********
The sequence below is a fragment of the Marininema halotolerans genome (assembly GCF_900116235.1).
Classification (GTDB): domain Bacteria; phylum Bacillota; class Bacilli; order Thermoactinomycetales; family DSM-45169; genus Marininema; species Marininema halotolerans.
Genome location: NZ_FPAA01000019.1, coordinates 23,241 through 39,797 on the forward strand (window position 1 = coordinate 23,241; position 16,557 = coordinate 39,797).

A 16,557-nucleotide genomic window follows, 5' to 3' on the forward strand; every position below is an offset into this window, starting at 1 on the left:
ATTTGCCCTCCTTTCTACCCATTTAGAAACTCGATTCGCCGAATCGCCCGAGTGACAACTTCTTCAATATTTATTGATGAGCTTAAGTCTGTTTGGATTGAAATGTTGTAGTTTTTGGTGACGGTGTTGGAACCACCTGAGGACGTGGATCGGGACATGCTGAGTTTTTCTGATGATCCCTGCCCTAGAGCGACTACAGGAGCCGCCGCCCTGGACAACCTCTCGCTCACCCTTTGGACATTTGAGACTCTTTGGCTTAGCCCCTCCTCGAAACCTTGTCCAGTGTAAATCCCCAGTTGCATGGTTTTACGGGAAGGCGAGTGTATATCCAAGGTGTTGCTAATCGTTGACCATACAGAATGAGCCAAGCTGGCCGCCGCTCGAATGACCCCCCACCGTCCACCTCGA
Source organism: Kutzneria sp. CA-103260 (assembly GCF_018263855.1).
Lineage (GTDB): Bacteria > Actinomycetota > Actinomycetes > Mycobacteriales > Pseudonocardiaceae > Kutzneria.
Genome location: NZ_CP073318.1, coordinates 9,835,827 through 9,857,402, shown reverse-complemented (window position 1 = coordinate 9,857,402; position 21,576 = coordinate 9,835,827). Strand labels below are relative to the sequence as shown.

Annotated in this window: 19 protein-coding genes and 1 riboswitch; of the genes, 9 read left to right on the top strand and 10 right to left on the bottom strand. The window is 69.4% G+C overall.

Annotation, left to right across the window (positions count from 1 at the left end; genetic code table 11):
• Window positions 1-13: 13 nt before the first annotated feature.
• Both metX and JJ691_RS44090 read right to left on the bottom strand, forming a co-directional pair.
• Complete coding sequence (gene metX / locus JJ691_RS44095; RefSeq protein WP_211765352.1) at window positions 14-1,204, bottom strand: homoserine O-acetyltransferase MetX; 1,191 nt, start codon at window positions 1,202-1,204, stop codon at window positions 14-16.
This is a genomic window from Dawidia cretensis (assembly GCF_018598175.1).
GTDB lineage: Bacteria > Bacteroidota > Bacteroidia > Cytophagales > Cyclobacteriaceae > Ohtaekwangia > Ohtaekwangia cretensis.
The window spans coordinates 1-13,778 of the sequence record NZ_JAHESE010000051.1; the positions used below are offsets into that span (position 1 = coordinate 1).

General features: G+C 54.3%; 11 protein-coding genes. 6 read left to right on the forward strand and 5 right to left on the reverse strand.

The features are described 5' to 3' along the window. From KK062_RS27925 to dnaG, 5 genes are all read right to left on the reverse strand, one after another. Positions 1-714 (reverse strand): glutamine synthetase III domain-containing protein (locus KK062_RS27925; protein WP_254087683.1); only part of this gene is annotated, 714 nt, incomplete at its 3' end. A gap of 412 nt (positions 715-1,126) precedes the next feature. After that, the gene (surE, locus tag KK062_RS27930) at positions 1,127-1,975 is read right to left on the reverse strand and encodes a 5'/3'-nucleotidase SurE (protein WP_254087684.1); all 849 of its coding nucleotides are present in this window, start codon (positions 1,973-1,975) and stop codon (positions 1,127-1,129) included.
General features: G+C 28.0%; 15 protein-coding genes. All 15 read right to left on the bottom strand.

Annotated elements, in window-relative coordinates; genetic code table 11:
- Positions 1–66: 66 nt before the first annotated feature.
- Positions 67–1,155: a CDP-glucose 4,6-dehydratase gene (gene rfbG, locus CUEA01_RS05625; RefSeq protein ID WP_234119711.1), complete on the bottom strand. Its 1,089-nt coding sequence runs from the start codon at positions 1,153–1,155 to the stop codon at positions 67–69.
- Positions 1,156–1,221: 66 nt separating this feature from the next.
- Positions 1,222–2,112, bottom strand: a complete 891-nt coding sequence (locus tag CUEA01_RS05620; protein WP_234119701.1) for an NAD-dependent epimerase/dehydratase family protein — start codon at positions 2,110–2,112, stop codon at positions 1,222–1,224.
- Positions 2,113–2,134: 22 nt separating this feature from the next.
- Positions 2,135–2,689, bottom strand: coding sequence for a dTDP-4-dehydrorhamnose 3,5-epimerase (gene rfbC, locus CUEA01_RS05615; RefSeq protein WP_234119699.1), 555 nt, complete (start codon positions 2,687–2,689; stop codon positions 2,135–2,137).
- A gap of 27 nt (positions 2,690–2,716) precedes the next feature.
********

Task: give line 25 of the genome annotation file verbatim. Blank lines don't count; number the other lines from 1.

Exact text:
- Positions 2,113–2,134: 22 nt separating this feature from the next.